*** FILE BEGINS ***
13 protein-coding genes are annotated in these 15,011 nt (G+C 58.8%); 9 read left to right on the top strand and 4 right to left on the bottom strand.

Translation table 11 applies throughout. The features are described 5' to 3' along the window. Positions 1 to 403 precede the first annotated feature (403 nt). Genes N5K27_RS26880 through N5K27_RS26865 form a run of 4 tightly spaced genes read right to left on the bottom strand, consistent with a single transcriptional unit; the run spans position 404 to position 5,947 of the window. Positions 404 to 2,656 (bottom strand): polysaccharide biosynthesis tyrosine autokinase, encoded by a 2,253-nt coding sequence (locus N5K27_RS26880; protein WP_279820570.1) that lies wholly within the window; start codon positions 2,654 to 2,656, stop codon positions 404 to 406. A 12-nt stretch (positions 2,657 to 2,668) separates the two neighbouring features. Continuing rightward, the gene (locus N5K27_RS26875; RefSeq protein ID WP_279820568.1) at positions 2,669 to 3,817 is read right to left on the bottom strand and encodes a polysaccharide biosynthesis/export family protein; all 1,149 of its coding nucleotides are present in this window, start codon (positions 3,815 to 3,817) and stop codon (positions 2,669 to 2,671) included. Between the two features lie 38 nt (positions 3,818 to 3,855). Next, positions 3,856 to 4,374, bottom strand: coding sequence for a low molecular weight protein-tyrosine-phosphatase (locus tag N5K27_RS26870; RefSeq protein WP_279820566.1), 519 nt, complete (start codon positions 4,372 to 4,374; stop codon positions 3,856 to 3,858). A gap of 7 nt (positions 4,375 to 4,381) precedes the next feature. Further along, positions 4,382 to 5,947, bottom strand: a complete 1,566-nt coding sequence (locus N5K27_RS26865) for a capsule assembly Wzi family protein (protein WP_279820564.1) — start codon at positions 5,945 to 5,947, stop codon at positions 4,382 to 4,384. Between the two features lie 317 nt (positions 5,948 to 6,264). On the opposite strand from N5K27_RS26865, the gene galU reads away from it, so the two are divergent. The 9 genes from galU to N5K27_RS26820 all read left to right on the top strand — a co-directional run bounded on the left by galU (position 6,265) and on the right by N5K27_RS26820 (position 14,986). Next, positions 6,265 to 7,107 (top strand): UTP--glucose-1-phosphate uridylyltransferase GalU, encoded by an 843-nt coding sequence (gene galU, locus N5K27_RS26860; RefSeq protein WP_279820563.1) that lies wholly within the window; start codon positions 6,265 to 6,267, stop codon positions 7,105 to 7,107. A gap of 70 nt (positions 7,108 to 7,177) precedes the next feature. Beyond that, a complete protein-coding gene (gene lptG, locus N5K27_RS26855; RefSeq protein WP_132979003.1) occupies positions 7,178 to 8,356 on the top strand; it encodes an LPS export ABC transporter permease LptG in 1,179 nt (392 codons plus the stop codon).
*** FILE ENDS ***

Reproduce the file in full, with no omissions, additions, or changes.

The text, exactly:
13 protein-coding genes are annotated in these 15,011 nt (G+C 58.8%); 9 read left to right on the top strand and 4 right to left on the bottom strand.

Translation table 11 applies throughout. The features are described 5' to 3' along the window. Positions 1 to 403 precede the first annotated feature (403 nt). Genes N5K27_RS26880 through N5K27_RS26865 form a run of 4 tightly spaced genes read right to left on the bottom strand, consistent with a single transcriptional unit; the run spans position 404 to position 5,947 of the window. Positions 404 to 2,656 (bottom strand): polysaccharide biosynthesis tyrosine autokinase, encoded by a 2,253-nt coding sequence (locus N5K27_RS26880; protein WP_279820570.1) that lies wholly within the window; start codon positions 2,654 to 2,656, stop codon positions 404 to 406. A 12-nt stretch (positions 2,657 to 2,668) separates the two neighbouring features. Continuing rightward, the gene (locus N5K27_RS26875; RefSeq protein ID WP_279820568.1) at positions 2,669 to 3,817 is read right to left on the bottom strand and encodes a polysaccharide biosynthesis/export family protein; all 1,149 of its coding nucleotides are present in this window, start codon (positions 3,815 to 3,817) and stop codon (positions 2,669 to 2,671) included. Between the two features lie 38 nt (positions 3,818 to 3,855). Next, positions 3,856 to 4,374, bottom strand: coding sequence for a low molecular weight protein-tyrosine-phosphatase (locus tag N5K27_RS26870; RefSeq protein WP_279820566.1), 519 nt, complete (start codon positions 4,372 to 4,374; stop codon positions 3,856 to 3,858). A gap of 7 nt (positions 4,375 to 4,381) precedes the next feature. Further along, positions 4,382 to 5,947, bottom strand: a complete 1,566-nt coding sequence (locus N5K27_RS26865) for a capsule assembly Wzi family protein (protein WP_279820564.1) — start codon at positions 5,945 to 5,947, stop codon at positions 4,382 to 4,384. Between the two features lie 317 nt (positions 5,948 to 6,264). On the opposite strand from N5K27_RS26865, the gene galU reads away from it, so the two are divergent. The 9 genes from galU to N5K27_RS26820 all read left to right on the top strand — a co-directional run bounded on the left by galU (position 6,265) and on the right by N5K27_RS26820 (position 14,986). Next, positions 6,265 to 7,107 (top strand): UTP--glucose-1-phosphate uridylyltransferase GalU, encoded by an 843-nt coding sequence (gene galU, locus N5K27_RS26860; RefSeq protein WP_279820563.1) that lies wholly within the window; start codon positions 6,265 to 6,267, stop codon positions 7,105 to 7,107. A gap of 70 nt (positions 7,108 to 7,177) precedes the next feature. Beyond that, a complete protein-coding gene (gene lptG, locus N5K27_RS26855; RefSeq protein WP_132979003.1) occupies positions 7,178 to 8,356 on the top strand; it encodes an LPS export ABC transporter permease LptG in 1,179 nt (392 codons plus the stop codon).